For motion controls to truly evolve, developers and publishers need to ditch the “all or nothing” mentality and use motion controls for games when it absolutely works (a great current example is Forza Motorsport 4 and the ability to use the Kinect for head tracking while using a steering-wheel peripheral to control the car). Having to swing a controller every time you swing a sword in the next Elder Scrolls game would get tiring fast, but imagine if you could manipulate items in your house by using your hands instead of the imprecise analog sticks? Or imagine a version of Madden that allows you to draw up your own plays or call an audible with gestures, but can still be controlled with a standard game pad?
Balance is key when implementing such drastic changes to gameplay. Motion controls have great potential, and there is a market for these games. Hopefully, developers can find useful ways to implement gesture-based gameplay into their games without diluting the overall experience. And once that balance is found, games like Skyward Sword will no longer be an anomaly, but the new norm. And that future cannot get here soon enough.
Final Thoughts on the Seventh Generation
Writing this series has only reaffirmed my belief that the seventh generation has, far and away, been the best generation for video games, ever. There will always be the classics from the early days, and even games like Halo: Combat Evolved hold up surprisingly well today. But many of the games of this generation will have shelf lives far beyond anything we’ve seen before. My hope is that this high level of quality can be sustained.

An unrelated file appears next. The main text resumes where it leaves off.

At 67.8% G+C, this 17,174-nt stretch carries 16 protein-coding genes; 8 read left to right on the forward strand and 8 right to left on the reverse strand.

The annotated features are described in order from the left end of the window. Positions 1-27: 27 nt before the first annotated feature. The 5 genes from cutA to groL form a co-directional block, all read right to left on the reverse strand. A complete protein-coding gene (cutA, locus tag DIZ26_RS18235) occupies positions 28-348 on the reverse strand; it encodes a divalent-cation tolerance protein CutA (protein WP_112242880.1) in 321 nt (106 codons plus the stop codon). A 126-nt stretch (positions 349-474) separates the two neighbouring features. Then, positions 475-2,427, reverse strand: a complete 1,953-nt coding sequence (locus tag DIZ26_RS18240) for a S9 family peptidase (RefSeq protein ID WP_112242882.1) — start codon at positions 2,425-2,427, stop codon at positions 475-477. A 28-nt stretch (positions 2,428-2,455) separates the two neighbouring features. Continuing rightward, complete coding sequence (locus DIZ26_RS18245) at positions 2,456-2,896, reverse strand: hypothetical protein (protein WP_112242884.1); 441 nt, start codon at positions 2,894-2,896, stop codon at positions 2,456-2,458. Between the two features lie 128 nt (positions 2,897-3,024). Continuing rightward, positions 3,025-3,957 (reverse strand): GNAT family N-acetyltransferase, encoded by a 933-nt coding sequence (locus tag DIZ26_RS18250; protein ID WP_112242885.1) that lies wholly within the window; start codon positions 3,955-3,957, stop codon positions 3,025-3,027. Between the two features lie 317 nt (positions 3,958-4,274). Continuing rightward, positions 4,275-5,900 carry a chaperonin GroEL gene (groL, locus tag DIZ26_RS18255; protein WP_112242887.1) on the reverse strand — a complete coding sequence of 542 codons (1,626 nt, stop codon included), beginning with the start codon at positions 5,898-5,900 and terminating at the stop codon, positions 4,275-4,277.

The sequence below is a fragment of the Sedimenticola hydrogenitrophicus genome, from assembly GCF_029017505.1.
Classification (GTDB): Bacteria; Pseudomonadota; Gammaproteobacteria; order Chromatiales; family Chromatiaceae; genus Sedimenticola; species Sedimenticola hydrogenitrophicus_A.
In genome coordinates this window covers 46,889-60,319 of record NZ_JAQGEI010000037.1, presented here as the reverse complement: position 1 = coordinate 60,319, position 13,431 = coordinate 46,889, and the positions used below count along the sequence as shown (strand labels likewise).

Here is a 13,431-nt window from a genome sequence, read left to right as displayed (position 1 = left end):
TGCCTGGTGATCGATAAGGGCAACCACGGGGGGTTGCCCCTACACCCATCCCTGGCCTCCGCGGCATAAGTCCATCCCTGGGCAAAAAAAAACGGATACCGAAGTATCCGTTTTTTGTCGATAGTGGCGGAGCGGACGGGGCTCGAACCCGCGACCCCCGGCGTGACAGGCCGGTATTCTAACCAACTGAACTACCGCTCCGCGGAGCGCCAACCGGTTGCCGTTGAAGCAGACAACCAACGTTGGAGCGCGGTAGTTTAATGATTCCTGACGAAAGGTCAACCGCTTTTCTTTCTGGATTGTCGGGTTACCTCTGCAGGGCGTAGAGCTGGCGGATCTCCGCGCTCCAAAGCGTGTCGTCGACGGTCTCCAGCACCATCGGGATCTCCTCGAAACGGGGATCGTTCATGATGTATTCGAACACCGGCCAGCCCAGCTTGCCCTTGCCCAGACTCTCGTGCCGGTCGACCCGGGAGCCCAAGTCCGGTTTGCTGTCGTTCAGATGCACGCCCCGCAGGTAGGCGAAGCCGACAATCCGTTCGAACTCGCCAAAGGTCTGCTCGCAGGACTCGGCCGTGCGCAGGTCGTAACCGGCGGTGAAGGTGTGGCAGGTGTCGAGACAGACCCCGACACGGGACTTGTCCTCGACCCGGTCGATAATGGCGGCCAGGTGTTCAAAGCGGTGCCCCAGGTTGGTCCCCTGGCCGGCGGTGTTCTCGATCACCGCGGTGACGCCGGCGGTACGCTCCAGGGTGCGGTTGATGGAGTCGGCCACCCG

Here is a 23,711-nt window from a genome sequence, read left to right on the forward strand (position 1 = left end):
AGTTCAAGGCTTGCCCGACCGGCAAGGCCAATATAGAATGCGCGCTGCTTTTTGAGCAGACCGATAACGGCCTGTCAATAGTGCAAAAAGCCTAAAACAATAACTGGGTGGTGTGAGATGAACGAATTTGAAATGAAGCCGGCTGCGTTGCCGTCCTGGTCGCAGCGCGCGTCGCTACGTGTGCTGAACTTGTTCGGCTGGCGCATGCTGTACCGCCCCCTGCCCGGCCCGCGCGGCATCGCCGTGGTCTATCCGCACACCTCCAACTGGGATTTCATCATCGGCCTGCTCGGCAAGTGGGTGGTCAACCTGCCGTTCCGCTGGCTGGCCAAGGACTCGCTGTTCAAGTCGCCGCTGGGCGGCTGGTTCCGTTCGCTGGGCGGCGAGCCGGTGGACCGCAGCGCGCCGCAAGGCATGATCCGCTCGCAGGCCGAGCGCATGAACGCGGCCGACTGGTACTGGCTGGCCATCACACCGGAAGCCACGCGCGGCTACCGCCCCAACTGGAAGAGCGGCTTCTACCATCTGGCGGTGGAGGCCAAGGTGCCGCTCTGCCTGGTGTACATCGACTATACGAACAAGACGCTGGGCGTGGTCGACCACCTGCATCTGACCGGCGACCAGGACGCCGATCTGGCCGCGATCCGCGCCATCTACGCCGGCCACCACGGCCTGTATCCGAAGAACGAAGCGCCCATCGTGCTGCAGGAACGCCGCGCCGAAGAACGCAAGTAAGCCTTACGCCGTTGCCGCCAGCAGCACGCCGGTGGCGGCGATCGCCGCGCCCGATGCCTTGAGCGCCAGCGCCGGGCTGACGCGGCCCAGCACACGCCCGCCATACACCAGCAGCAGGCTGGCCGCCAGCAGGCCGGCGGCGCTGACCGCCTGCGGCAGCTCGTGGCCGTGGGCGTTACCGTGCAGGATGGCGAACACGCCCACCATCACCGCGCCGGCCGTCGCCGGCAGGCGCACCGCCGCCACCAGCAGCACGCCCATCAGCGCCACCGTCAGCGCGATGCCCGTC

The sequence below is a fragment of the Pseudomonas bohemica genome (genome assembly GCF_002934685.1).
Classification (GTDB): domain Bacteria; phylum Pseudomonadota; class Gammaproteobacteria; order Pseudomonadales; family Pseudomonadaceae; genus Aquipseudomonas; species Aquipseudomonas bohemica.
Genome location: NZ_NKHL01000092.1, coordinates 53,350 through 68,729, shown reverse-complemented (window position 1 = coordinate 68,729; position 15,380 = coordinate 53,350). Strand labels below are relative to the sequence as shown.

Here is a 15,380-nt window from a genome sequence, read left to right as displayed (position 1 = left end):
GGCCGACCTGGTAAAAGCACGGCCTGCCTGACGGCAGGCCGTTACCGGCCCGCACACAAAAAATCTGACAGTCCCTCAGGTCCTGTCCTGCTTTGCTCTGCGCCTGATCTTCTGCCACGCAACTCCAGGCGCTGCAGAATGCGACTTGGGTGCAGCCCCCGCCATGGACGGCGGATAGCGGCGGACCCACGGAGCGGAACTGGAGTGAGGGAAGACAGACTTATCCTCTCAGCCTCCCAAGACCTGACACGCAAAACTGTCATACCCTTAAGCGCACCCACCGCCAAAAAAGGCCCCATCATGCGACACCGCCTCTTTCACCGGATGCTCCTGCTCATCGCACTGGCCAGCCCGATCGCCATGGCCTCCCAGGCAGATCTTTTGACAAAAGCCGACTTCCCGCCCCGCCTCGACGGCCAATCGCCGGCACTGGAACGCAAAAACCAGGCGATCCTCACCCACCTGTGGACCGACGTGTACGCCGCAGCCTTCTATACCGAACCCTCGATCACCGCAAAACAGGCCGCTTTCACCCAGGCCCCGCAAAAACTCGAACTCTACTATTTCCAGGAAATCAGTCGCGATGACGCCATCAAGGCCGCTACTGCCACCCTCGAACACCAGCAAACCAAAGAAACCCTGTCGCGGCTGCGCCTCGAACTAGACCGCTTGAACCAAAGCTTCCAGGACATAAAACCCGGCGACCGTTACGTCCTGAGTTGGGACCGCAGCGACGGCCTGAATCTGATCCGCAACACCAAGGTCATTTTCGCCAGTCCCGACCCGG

I think it can – there are plenty of opportunities for even some of the most loved games to become better. I recently wrapped up my final play-thru of Skyrim, and as amazing as that game is, there are aspects of the design that could be improved, most likely with better hardware running the games. Towns still feel somewhat empty, and mission structure is surprisingly linear. But the quests in Skyrim feel epic compared to those in Oblivion, and the towns are bustling metropolises compared to the ghost towns in Cyrodiil. Games are always improving, and it stands to reason that they will continue to do so next generation.
I would be remiss if I did not mention a few aspects of the seventh generation that I would like to see done away with. Not every innovation was a positive one, although the thought process behind them is understandable, at least from a business standpoint. Things like paying to unlock DLC that is already on the disc is a practice that needs to be done away with immediately. Capcom found themselves in some hot water over content on the disc for Resident Evil 6, content that could be unlocked at a later date, for a price. Capcom has since backed away from this practice, and all other developers need to follow suit.